Using a countdown timer can let your email subscribers know exactly how long until your offer disappears. If you have the ability to closely monitor your inventory in the midst of this hectic weekend, highlight popular items that will soon be out of stock. Building that sense of holiday FOMO is what it takes to get your audience to put down the leftover Turkey and start shopping. And for those who may have missed your last email, sending this reminder lets them know what’s up before it’s too late. 

When to send?

After Black Friday proper, but before the end of Cyber Monday. Ultimately, this depends on the length of your sale. 

Sample subject lines

  • “Only Hours Left to Claim XX% Off and Free Shipping”
  • “Save xx% on Faves While They’re Still in Stock” 
  • “Time’s Almost Up on the Sale of the Year!

Example (and why it works)

This Greats.com email creates a sense of scarcity, with the use of “moving fast” and “almost sold out” to describe particular products. Even better, it lists out item prices and conveys that shipping is free. If your email took this concept and also incorporated more product images and info on how deeply discounted each item is, it’d be even better than this.

This from reMarkable gets to the heart of the matter by using a dynamic countdown timer so people know exactly when the sale ends, no matter when they opened the email. From there, include a reminder of how much they can save by acting quickly, drive them to the sight with a good call to action, and get ready to print that shipping label. 

Email 4: the “sale extension” / Cyber Monday email

Just because your audience thinks your sale is ending at a certain time doesn’t mean it has to. Let anyone who missed out on your initial Black Friday sale that all hope is not lost by “extending” your expired sale, or else reintroducing a new one for Cyber Monday.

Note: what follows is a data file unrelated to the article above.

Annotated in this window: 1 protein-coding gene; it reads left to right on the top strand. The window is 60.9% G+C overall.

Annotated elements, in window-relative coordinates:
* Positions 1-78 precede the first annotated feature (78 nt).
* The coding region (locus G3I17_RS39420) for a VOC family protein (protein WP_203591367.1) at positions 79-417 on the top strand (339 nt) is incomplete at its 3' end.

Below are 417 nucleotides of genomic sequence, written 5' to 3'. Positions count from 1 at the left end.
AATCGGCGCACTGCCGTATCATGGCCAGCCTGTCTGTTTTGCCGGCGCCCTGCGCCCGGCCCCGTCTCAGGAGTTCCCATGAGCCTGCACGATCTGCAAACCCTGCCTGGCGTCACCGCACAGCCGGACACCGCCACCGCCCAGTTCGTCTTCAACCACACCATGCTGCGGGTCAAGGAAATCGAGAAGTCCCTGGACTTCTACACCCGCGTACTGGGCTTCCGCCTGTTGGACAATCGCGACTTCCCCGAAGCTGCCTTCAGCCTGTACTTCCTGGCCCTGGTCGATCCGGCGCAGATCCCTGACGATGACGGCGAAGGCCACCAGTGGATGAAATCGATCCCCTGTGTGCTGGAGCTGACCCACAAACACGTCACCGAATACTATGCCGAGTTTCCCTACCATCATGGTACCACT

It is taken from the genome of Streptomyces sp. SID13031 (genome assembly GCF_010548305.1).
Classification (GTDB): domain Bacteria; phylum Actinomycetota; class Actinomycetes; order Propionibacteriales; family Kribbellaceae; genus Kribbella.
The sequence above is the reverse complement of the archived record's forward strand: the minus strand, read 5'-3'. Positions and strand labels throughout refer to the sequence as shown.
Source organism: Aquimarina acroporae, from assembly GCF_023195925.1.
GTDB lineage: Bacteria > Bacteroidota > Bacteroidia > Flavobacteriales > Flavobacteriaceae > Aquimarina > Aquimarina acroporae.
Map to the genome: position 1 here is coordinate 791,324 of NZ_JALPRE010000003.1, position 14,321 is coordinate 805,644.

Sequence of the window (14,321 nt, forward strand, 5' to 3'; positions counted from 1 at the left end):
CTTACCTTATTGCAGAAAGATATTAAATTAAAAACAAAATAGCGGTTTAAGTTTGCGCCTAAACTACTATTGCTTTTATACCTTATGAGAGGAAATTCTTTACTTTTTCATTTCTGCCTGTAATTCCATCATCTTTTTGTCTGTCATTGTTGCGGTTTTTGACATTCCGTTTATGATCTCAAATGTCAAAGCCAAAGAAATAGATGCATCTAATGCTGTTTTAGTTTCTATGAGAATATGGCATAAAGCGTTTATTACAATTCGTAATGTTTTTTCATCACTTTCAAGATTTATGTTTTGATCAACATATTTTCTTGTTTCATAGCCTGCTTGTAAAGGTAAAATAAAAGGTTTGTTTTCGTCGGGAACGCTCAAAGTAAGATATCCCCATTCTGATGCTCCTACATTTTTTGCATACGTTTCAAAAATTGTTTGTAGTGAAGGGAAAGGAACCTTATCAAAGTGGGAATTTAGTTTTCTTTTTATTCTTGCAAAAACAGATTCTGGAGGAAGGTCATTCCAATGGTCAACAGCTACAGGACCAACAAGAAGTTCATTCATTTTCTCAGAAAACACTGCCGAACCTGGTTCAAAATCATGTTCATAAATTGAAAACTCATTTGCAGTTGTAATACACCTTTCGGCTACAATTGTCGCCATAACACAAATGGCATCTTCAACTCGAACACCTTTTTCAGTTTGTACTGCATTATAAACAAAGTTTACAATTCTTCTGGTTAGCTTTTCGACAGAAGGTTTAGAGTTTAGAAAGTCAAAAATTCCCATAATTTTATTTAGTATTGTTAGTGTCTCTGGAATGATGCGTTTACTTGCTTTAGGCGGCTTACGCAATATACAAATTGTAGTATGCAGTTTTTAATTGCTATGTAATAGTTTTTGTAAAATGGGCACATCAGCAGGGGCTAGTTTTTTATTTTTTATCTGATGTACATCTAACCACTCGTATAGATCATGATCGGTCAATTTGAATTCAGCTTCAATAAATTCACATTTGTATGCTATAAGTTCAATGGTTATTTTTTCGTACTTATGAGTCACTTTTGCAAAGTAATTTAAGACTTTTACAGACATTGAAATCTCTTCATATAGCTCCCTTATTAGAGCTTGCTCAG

When to send?

Cyber Monday or later.

Sample subject lines

  • “The Year’s Biggest Deal Isn’t Over Yet! Save XX% on Cyber Monday.”
  • “We’re Not Ready to Say Goodbye to These Savings Just Yet.” 
  • “Rebooting Savings for Cyber Monday”

Example (and why it works)

This National Geographic email conveys the point perfectly, letting readers know that Black Friday isn’t yet over, and making it very clear in the body of the email how much they can save. 

Best Practices and Tips for Success— Before and After Cyber Monday

You can and should put your own spin on when and how you email to prospective customers about your biggest salve event of the year (oh— and make sure it is your biggest sale of the year if you say it is). But there are a few key elements that each successful Black Friday or Cyber Monday email has in common. 

Put your deal front and center

Everyone who’s used an online recipe knows how frustrating it is to scroll past a 3000 word essay just to find a list of ingredients. Your audience is already busy enough during the holidays, so definitely don’t assume they’re hanging your every word. Skip the small talk and get right to stating how much your readers will save and how long they have to shop. Put a percentage in and an end date in front of people and they’ll have everything they need to know. Aside from a (very short) clever line about holiday shopping, everything else is just a waste of time. 

Make sure those savings are legit